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Celebrity attorney Michael Avenatti denied on Tuesday that he had tried to shake down Nike, and he accused the sports apparel giant of committing a "crime and coverup."
Avenatti tweeted his denial a day after he was arrested on federal charges, including trying to extort up to $25 million from the sports apparel company by threatening to reveal evidence he claimed he had of misconduct by company employees in the recruitment of college basketball players.
"I want to thank all of my supporters for your kind words and support today. It means a lot to me. I am anxious for people to see what really happened. We never attempted to extort Nike & when the evidence is disclosed, the public will learn the truth about Nike's crime & coverup," he tweeted.
"Contrary to Nike's claims yesterday, they have NOT been cooperating with investigators for over a year. Unless you count lying in response to subpoenas and withholding documents as 'cooperating.' They are trying to divert attention from their own crimes," he wrote in another tweet.
Nike did not immediately respond to CNBC's request for comment on Avenatti's latest statement.
Avenatti also tweeted that "corruption at Nike was rampant," and accused the retailer of lying to the government.
On Monday, the company said it "will not be extorted or hide information that is relevant to a government investigation" and that it "firmly believes in ethical and fair play, both in business and sports, and will continue to assist the prosecutors."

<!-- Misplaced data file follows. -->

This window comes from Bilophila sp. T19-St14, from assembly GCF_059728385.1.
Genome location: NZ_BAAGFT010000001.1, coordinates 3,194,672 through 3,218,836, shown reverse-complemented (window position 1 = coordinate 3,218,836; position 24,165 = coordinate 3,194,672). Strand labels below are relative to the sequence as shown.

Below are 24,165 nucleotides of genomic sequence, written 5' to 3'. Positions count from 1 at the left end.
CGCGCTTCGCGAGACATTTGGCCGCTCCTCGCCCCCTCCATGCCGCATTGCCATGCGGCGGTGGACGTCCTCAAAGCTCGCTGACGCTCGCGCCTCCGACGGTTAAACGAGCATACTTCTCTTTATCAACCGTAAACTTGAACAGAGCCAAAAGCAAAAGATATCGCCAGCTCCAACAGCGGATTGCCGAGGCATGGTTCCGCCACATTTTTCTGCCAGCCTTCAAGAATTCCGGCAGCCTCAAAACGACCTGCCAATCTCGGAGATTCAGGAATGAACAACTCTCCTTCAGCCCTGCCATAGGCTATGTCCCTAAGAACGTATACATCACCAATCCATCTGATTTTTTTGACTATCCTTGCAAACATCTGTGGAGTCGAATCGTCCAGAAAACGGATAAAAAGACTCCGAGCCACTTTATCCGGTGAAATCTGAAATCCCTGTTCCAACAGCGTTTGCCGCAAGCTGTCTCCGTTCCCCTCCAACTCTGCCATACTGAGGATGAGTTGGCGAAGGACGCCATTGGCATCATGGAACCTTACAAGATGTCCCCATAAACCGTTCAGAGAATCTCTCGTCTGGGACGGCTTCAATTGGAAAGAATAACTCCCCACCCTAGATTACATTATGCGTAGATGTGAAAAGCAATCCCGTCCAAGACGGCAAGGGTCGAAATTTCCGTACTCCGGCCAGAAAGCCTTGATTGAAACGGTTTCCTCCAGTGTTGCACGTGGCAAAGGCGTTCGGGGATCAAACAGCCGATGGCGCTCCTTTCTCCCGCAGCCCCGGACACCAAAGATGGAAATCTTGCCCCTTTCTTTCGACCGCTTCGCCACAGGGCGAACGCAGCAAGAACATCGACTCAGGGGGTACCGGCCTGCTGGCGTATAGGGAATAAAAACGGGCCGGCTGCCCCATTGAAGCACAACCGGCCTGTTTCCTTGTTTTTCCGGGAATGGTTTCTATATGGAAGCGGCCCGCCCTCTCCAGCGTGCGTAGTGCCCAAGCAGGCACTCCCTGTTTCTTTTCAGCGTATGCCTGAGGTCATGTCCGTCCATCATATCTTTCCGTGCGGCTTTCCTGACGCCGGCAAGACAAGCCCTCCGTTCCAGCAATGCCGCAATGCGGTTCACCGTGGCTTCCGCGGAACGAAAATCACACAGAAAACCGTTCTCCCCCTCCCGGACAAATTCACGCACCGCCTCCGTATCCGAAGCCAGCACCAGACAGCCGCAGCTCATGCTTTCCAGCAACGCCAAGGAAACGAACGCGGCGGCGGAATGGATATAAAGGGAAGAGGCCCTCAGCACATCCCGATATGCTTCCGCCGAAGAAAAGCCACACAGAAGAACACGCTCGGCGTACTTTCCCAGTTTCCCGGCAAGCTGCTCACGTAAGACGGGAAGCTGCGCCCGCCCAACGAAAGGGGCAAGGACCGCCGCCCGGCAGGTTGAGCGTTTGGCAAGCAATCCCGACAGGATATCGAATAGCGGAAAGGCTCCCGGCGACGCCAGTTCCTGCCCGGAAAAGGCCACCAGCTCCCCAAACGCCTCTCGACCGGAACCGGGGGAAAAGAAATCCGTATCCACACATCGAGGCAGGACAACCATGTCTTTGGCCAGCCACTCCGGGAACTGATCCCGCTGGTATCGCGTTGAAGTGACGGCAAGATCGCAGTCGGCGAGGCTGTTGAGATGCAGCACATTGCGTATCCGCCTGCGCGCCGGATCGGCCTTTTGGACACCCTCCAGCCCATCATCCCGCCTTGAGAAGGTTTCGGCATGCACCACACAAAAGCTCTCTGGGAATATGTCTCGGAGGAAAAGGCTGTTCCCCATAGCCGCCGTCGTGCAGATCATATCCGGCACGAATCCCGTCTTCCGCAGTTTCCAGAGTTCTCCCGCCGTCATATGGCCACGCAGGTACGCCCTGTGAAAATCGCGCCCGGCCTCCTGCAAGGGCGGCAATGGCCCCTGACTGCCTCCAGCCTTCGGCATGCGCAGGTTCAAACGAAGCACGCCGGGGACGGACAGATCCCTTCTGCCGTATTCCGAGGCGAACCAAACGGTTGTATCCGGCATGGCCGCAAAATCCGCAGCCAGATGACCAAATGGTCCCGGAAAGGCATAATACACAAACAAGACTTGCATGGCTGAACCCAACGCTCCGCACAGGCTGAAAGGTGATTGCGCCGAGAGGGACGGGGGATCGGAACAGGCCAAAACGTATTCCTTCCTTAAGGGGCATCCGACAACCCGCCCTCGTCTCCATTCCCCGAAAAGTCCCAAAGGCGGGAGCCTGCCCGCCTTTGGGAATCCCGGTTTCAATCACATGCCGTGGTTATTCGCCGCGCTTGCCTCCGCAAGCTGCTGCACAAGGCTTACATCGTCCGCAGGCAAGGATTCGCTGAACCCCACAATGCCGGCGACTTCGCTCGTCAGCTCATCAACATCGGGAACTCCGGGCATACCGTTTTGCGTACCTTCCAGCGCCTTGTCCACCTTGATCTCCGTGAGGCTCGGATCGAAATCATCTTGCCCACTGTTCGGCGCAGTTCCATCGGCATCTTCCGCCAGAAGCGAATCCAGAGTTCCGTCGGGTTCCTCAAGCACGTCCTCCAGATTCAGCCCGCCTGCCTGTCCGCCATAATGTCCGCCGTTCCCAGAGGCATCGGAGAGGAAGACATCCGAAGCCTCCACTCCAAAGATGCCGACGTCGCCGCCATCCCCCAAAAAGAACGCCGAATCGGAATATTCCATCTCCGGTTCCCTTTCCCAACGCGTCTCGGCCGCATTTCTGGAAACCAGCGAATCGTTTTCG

Avenatti was arrested in New York just 15 minutes after he tweeted that he would be revealing a high school and college basketball scandal "perpetrated by" Nike.
He was also separately charged in a federal case in Los Angeles with bank and wire fraud, including embezzling a client's money "in order to pay his own expenses and debts." He faces nearly 100 years in prison and potential disbarment as a lawyer if convicted in both cases.
Avenatti gained fame in the last year for representing porn star Stormy Daniels in lawsuits against President Donald Trump and his former lawyer Michael Cohen. At one point last year, he announced that he was considering running for president.
Avenatti was released from Manhattan federal court after signing a $300,000 personal recognizance bond on Monday. In a news conference after his release, Avenatti said he was "highly confident" that when all the evidence was revealed, he would be "fully exonerated, and justice will be done."